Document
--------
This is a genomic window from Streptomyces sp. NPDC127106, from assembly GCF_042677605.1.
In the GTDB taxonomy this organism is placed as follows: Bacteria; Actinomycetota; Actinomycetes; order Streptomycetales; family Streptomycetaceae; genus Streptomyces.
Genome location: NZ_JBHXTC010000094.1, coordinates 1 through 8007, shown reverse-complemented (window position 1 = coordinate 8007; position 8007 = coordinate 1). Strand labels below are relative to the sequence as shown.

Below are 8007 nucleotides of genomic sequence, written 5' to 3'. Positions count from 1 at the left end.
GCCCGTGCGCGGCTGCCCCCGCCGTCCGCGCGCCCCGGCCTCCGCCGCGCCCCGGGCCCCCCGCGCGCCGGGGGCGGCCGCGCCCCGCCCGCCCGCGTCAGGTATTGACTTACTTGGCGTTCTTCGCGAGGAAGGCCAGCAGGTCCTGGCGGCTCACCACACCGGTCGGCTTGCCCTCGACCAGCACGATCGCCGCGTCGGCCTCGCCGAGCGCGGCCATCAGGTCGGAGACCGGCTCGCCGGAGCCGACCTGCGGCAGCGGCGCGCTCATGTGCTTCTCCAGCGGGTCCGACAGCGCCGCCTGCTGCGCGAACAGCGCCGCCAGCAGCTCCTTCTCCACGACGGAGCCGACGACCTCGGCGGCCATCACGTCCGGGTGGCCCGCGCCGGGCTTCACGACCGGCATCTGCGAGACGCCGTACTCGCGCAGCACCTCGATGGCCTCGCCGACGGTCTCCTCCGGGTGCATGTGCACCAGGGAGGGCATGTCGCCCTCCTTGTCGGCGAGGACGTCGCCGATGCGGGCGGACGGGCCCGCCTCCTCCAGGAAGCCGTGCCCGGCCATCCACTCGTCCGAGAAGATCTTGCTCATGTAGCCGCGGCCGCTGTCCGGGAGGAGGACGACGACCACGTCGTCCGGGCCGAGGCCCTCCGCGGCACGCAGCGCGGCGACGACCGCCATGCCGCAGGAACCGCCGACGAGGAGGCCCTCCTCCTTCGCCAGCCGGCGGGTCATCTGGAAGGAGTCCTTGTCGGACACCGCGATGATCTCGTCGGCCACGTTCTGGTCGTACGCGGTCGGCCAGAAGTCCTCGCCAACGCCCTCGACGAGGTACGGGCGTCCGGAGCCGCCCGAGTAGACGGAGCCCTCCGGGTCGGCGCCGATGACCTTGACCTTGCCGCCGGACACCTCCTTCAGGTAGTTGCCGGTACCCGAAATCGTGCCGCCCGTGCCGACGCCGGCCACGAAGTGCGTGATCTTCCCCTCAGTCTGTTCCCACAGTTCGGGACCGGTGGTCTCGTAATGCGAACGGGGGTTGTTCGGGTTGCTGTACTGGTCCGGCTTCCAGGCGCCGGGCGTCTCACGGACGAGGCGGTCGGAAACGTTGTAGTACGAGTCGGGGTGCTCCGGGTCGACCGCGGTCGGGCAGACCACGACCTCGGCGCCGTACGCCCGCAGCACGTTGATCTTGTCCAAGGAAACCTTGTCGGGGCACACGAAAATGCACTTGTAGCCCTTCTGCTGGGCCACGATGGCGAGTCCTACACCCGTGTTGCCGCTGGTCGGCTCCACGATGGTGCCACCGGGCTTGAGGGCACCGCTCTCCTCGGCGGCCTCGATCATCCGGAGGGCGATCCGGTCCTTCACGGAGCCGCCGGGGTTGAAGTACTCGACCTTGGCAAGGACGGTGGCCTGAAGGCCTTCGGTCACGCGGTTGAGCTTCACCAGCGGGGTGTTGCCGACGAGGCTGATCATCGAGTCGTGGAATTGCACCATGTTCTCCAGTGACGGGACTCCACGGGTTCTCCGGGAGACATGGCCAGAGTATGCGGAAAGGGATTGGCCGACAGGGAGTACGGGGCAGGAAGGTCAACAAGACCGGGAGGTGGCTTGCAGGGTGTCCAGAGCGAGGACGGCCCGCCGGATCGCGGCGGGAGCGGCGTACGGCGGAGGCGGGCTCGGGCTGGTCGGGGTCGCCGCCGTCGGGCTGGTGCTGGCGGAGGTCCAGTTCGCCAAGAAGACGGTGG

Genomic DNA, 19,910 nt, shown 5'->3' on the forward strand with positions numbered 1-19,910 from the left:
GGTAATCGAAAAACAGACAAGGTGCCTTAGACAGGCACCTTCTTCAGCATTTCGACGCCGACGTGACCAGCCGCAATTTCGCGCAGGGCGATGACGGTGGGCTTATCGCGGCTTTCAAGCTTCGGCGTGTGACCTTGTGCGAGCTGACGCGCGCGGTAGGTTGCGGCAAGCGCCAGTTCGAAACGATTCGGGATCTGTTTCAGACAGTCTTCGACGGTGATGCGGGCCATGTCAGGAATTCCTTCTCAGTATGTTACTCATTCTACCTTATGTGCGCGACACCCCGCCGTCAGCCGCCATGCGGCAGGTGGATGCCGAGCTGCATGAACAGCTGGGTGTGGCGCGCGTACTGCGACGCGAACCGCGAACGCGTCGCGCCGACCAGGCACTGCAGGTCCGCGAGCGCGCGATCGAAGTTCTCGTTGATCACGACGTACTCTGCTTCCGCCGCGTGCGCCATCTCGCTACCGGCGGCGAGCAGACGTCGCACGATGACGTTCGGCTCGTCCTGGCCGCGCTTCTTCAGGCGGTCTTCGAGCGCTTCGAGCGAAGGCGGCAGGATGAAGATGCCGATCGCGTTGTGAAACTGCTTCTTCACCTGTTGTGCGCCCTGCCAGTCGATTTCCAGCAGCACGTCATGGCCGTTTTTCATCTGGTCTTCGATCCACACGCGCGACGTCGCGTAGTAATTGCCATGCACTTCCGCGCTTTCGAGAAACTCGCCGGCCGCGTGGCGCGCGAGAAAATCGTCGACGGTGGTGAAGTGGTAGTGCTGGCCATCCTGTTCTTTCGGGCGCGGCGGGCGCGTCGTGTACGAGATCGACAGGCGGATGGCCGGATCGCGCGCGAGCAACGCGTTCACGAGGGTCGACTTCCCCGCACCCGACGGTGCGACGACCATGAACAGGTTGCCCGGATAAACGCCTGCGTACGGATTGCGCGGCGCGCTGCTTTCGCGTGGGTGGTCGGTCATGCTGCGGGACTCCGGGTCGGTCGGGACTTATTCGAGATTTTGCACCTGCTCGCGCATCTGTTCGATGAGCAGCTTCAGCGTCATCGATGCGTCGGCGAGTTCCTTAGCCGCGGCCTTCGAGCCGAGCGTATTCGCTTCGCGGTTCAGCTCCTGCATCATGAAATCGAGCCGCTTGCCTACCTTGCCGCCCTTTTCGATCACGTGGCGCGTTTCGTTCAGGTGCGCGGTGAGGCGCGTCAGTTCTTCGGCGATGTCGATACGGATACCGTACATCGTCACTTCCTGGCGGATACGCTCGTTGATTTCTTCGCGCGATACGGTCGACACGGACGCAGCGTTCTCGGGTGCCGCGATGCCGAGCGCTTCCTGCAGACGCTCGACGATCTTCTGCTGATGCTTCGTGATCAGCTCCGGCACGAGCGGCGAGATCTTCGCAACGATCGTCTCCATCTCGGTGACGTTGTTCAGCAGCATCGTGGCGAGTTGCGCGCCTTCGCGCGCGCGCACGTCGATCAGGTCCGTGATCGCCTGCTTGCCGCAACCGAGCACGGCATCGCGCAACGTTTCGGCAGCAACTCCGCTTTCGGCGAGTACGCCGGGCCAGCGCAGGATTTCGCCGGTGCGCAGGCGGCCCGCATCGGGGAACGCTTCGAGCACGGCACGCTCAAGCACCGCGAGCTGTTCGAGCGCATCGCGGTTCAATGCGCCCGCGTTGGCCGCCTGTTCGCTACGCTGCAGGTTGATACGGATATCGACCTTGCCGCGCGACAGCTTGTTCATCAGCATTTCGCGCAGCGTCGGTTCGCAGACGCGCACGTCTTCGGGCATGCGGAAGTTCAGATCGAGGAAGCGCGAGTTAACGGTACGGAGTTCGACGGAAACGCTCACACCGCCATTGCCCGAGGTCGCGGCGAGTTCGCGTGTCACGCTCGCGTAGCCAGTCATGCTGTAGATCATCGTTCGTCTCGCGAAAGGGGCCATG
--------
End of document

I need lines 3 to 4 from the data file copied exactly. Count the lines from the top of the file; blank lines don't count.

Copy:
Genome location: NZ_JBHXTC010000094.1, coordinates 1 through 8007, shown reverse-complemented (window position 1 = coordinate 8007; position 8007 = coordinate 1). Strand labels below are relative to the sequence as shown.

Below are 8007 nucleotides of genomic sequence, written 5' to 3'. Positions count from 1 at the left end.